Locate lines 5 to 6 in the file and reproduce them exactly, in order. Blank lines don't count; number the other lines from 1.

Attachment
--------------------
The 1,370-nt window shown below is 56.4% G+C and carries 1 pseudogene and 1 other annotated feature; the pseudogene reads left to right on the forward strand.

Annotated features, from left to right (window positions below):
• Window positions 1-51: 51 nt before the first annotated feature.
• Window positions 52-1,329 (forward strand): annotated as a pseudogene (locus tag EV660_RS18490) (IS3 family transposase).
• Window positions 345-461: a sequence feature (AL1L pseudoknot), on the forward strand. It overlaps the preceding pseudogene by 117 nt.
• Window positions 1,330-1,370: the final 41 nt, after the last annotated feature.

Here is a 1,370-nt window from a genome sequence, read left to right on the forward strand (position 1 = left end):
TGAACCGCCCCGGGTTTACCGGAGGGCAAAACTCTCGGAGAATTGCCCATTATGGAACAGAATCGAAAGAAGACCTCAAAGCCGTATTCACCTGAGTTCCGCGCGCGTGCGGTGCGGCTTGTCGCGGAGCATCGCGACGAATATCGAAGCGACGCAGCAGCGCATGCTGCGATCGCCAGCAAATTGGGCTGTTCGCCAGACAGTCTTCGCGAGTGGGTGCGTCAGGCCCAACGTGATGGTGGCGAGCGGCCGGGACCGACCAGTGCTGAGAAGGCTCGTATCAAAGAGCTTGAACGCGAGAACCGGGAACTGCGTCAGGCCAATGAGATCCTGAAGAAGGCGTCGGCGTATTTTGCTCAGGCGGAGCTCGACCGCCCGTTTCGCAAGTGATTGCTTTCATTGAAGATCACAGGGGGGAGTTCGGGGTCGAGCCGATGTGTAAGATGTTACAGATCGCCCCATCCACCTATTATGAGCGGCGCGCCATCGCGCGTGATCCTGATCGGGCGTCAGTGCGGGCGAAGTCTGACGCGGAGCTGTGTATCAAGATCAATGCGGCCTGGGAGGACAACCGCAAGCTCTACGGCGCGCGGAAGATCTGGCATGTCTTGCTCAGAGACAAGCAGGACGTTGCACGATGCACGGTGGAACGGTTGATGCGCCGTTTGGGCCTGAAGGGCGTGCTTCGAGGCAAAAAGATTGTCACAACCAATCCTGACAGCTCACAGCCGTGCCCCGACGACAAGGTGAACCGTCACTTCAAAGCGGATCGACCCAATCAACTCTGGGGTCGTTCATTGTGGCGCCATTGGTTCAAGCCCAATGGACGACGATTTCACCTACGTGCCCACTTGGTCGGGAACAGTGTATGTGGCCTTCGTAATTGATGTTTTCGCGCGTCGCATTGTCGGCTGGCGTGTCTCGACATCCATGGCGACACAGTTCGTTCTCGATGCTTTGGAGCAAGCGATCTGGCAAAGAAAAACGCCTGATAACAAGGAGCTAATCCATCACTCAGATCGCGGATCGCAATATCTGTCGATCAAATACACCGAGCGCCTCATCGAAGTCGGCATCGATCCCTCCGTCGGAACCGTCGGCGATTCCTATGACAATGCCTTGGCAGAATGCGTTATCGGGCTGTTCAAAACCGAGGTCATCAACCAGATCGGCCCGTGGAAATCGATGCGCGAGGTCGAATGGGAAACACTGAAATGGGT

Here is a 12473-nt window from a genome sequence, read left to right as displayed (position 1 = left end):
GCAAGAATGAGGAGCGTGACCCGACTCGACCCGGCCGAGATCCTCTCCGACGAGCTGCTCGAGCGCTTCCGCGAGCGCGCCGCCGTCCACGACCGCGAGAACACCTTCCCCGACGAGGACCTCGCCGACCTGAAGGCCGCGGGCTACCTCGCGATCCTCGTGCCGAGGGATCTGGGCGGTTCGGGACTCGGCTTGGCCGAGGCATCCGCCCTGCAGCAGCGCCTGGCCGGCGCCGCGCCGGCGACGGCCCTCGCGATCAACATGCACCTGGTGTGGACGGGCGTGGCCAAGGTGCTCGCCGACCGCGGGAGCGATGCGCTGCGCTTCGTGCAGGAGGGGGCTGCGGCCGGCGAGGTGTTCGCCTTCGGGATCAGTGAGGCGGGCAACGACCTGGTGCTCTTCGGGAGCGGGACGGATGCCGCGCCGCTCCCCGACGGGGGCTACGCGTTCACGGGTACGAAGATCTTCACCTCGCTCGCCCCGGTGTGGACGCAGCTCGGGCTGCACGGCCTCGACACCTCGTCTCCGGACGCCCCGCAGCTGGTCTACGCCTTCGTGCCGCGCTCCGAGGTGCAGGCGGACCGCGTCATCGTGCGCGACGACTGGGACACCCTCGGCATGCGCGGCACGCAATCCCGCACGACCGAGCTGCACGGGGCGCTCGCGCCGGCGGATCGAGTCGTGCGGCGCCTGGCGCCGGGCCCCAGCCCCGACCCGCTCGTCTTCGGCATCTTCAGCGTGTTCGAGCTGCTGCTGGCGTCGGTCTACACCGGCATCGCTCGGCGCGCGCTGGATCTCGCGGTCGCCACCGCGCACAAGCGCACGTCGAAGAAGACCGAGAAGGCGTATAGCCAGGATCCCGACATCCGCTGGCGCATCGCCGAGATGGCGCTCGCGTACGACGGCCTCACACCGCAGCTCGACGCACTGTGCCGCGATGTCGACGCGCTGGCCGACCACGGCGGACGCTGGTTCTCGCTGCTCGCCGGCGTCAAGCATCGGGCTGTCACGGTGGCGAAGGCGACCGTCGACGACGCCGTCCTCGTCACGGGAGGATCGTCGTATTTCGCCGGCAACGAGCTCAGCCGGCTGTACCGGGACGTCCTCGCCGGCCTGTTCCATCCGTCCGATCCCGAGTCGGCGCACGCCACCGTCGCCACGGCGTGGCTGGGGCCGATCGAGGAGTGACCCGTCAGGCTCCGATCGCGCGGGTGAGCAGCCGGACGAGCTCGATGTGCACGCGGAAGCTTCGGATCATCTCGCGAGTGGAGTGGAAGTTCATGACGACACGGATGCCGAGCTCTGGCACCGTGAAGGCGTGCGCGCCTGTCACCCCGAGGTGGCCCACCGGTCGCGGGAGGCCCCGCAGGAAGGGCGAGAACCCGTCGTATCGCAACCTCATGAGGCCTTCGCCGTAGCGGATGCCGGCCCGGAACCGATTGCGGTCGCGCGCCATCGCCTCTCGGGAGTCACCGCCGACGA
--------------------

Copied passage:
• Window positions 345-461: a sequence feature (AL1L pseudoknot), on the forward strand. It overlaps the preceding pseudogene by 117 nt.
• Window positions 1,330-1,370: the final 41 nt, after the last annotated feature.